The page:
A short theory of learning how to draw

4 minute read


It’s generally assumed that people either have a talent for drawing or they don’t, and when they do they learn in an organic way over time. There’s a sort of mystique around the idea of drawing. More magic than science.

In the excellent book ‘Drawing on the Right side of the Brain’, Betty Edwards writes in the introduction:

Many people regard drawing as mysterious and even somewhat magical.

My perspective is that we feel it’s magic because it’s a kind of skill that is more holistic than others. We always do the full thing, all the time, and it always gets the merciless internal comparison with what we had in mind. While there are different components that we can learn to draw (color, shapes, materials, etc) the line itself either goes where we want it to go, or it doesn’t. It’s either there, or not there.

My level of skill has peaks and valleys. I can produce high quality work with certain subjects and especially in digital, but I’m not as good with the human figure and with certain techniques.

That’s why a while ago I started studying again in a more structured way, borrowing from my other studies on how our mind learns. I also raised my constraints: black and white only, ink only to start.

I did that for many reasons. Focus for sure, but also because I already know the technique of refining a line until I get the right shape. Instead, I wanted to learn how to do a line right the first time. Which is a bit of an absurd, I know it doesn’t really work that way, but it’s both a challenge and a pleasure for me.

After a while thanks to these minimalist limits I started noticing more clearly how I was learning too. I noticed that every time I copied something, very slowly tracing the lines on paper trying to get the right curve, then I improved my ability in doing that specific shape again from memory.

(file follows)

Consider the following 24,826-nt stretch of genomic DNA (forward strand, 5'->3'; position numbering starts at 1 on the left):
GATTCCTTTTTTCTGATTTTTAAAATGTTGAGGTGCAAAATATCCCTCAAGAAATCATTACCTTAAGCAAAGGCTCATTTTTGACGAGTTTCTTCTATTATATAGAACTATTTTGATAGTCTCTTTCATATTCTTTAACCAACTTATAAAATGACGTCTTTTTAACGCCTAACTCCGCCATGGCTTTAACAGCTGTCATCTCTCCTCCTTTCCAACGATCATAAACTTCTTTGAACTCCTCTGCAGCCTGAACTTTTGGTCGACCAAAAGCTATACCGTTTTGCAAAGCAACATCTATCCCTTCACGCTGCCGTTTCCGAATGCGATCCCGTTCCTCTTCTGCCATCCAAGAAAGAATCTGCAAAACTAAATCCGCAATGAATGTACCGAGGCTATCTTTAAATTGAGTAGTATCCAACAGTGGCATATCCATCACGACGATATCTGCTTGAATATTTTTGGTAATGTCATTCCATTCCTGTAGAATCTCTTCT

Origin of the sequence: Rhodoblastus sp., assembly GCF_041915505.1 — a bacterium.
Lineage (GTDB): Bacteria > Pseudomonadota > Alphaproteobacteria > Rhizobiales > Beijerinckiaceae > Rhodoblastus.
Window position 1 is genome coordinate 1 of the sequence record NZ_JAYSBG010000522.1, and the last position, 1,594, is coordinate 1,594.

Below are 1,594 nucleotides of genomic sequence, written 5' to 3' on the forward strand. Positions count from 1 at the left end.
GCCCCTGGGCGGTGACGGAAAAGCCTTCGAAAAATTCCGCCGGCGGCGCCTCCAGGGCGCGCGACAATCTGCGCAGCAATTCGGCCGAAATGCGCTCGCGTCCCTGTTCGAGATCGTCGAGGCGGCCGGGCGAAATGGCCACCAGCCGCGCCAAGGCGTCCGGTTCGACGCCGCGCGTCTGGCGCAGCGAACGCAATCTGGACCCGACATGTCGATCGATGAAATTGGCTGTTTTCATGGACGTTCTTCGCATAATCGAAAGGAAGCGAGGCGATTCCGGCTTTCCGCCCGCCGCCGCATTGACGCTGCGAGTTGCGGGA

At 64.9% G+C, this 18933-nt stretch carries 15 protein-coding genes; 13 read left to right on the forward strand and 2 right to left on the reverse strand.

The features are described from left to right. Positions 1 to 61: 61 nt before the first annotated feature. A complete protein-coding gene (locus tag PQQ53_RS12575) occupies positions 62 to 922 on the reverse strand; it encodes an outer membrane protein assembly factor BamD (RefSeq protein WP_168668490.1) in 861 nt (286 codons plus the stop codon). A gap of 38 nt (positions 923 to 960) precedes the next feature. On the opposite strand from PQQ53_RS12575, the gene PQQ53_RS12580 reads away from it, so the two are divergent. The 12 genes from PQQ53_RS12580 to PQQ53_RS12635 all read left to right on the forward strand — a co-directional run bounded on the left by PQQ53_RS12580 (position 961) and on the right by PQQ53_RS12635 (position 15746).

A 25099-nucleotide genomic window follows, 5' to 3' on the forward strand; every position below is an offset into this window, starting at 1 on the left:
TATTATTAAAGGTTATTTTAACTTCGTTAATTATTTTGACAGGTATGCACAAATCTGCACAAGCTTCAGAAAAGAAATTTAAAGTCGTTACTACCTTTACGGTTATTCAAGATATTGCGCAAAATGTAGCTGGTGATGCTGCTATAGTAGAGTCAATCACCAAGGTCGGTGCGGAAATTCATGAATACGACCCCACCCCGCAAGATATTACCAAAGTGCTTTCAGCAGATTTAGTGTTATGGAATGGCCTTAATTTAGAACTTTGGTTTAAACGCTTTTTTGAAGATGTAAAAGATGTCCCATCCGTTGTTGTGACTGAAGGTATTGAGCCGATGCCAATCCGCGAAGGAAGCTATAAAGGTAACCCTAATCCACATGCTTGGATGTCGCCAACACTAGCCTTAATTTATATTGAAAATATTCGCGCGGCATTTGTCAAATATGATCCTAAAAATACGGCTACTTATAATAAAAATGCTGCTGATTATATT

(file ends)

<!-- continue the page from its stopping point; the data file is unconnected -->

I started doing that on purpose, oscillating between straight copying for a while, and then trying to repeat by decomposing and recomposing in different ways the things I was copying.

Recalling from memory was worse, like 80% worse of the original copy I did, but still an improvement to the same shape before the copying exercise I did.

That meant that slowly I was acquiring knowledge thanks to the copying. Straight lines that tried to be legs now acquired a slight curvature – still far from perfect, but closer to the real thing. And even the straight lines techniques for a more stylized leg were better.

I was acquiring patterns too. When I had to do a specific body position, in practice my mind wasn’t doing anything else than trying to recall from memory the other time I did it, and shaping it in the same way.

And then dawned of me the thing my art teacher was repeating us over and over, more than a decade ago:

Do not stereotype.

He was obsessive about that – to the point that we joked about it – but that’s the essence behind this process. He was teaching us how to draw, so the bit of copying from memory – stereotyping – was pointless. We had to copy from reality, from another drawing, from anything. But not from memory.

A technique can be acquired and repeated – which means in practice repeated from memory — but when we learn, we have to copy from reality.

As far as drawing techniques go, this could also mean to copy a specific technique, not just the subject. But.

It’s the copying where learning happens.

It’s not seeing the picture.

It’s not recalling the picture from memory.

The key is the moment when the picture is being copied.

The interesting bit of this learning technique, copying and then reassembling from memory, is a general learning technique. Shouldn’t seem surprising now that this is also the genius behind LEGO: we get a box with a specific thing to build but then we can disassemble and reassemble it in many other ways, bringing in also other pieces we had acquired previously to build even better and complex structures.

In short, this theory of learning can be summarized as a continuous repetition of three steps:

  1. Copy — copy as-is, as precise as you can be.
  2. Combine — hide the source, recall from memory and try to reproduce it, disassembling and reassembling the subject in different ways. Also composing it with other parts you already know how to do to see how they can come together.
  3. Check — go back to the source and check how close you were in recalling from memory, highlighting the mismatches, which are where improvement can be made.

So, if you like drawing, why don’t you pick an artist you like, and do the copy, combine, check steps above once every day?